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  - August 5, 2008 -  

Supply Chain News: Talk is Ahead of Action on Green Supply Chain, According to McKinsey Study

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One Challenge: Most of a Company’s Carbon Footprint is in its External Supply Chain



SCDigest Editorial Staff

SCDigest Says:
First, a company needs to understand in detail the emissions associated with purchased products or materials, and then to analyze abatement opportunities systematically, including reduction opportunities and any potential costs.

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It probably shouldn’t be a surprise, but a recent McKinsey study finds that for most companies, Green Supply Chain strategies and rhetoric are outpacing real action.

A recent McKinsey survey of more than 2,000 global executives found that while nearly half of respondents say that climate change is a somewhat or very important issue to consider in purchasing and supply chain management, fewer than 25% say their companies always or frequently take climate change into consideration in making supply chain decisions (see figure below). Similarly, among high-tech and other manufacturing executives, 54% and 56% of respondents, respectively, say climate change is important in purchasing, yet these executives were no more likely than average to say it was considered in practice.

Interestingly, a sizable number of executives in manufacturing companies view climate change issues as either positive for them or equally a threat (higher costs) and an opportunity (new Green products to develop and market). 37% of manufacturing executives surveyed, for example, thought the risks and opportunities were roughly balanced for their firms, and another 21% thought the opportunities far outweighed the risks.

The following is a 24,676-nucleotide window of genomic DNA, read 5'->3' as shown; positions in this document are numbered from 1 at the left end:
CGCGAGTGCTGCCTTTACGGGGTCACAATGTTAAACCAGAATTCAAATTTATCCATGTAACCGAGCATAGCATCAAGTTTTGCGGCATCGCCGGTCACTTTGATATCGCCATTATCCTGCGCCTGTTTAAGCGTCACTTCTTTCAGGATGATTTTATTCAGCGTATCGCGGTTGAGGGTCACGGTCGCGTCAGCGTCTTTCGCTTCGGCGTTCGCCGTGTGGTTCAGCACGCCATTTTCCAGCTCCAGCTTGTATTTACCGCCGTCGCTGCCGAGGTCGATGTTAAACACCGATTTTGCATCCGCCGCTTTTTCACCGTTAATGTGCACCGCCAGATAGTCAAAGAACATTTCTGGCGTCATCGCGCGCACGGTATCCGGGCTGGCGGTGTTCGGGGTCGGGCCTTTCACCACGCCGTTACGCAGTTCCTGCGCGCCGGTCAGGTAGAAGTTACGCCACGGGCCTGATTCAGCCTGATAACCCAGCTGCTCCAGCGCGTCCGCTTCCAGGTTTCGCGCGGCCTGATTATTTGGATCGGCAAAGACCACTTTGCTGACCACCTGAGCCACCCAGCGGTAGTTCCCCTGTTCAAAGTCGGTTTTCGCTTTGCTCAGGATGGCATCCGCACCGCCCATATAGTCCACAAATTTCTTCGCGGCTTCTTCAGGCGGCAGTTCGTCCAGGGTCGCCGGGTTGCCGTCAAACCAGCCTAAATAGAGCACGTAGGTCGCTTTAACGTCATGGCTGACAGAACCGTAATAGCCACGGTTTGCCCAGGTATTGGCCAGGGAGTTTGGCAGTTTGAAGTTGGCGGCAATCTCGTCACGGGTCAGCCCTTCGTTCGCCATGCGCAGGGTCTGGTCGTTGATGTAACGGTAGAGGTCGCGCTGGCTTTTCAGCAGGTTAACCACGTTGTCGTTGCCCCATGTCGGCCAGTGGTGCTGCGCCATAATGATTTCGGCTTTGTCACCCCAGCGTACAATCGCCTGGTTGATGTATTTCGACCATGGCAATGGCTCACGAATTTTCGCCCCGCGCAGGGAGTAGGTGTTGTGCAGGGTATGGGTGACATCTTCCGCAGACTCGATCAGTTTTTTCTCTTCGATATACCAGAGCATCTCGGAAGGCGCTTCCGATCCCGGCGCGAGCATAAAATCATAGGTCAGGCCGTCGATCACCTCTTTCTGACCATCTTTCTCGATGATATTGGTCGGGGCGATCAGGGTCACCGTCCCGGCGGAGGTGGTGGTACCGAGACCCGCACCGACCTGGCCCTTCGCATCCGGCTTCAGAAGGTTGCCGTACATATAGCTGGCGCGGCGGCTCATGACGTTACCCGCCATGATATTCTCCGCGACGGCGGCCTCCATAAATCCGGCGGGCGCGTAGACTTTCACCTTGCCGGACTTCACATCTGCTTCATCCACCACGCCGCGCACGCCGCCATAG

Only 21% of manufacturers thought there were mostly risks and limited opportunities, with another 10% not expecting much impact either way.

Fully 61% of all respondents expect a somewhat or very positive effect on profits should their companies manage the issues related to climate change very well – which in part explains the general corporate enthusiasm around sustainability, and the limited action thus far. Many companies may be waiting for new product markets to develop, but are taking a very slow approach to supply chain changes that might add costs for now.

(Supply Chain Trends and Issues Article - Continued Below)




Intention Ahead of Action on Green, McKinsey Survey Finds

Source: McKinsey

Relatively few companies as yet actually set emission targets. More than 60% of executives whose companies consider managing environmental issues to be at least somewhat important report at the same time that their companies haven’t defined corporate emission targets for greenhouse gases; another 15 percent don’t know if their companies have or not.

Upstream Supply Chain is Often the Real Driver of Emissions

But the real challenge may be the fact that a preponderance of the carbon emissions from the supply chain of many companies comes from their upstream supply partners, whose operations of course they do not directly control.

McKinsey says its analysis shows that for consumer goods makers, high-tech players, and other manufacturers, 40-60% of carbon footprint resides upstream in the supply chain—from raw materials, transport, and packaging to the energy consumed in manufacturing processes. For retailers, the figure can be 80% or more.

This means any significant carbon-abatement activities will require collaboration with supply chain partners – a time consuming and potentially expensive process.

First, a company needs to understand in detail the emissions associated with purchased products or materials, and then to analyze abatement opportunities systematically, including reduction opportunities and any potential costs.

McKinsey, however, believes that the cost impact will often be negligible.

“We find that many of the opportunities to reduce emissions carry no net life-cycle costs—the upfront investment more than pays for itself through lower energy or material usage,” McKinsey’s Chris Brickman and Drew Ungerman say. “Others, however, will require tradeoffs between emissions and profitability, in areas such as logistics and product design (including product specification and functionality).”

They say forward-looking companies are using such discussions as opportunities for supplier development, for example by transferring best practices in manufacturing, purchasing, and R&D—as well as energy efficiency—to key suppliers.

“This opens the possibility of still lower costs and improved operational performance, in addition to helping suppliers remove more carbon from their supply chains,” they say.

Do the McKinsey surveys results surprise you at all? Do you expect action to follow the rhetoric soon, or will we stay in this state for a long time? What will be the key to working with suppliers to reduce emissions – or should that even be a company’s concern? Let us know your thoughts at the Feedback button below.


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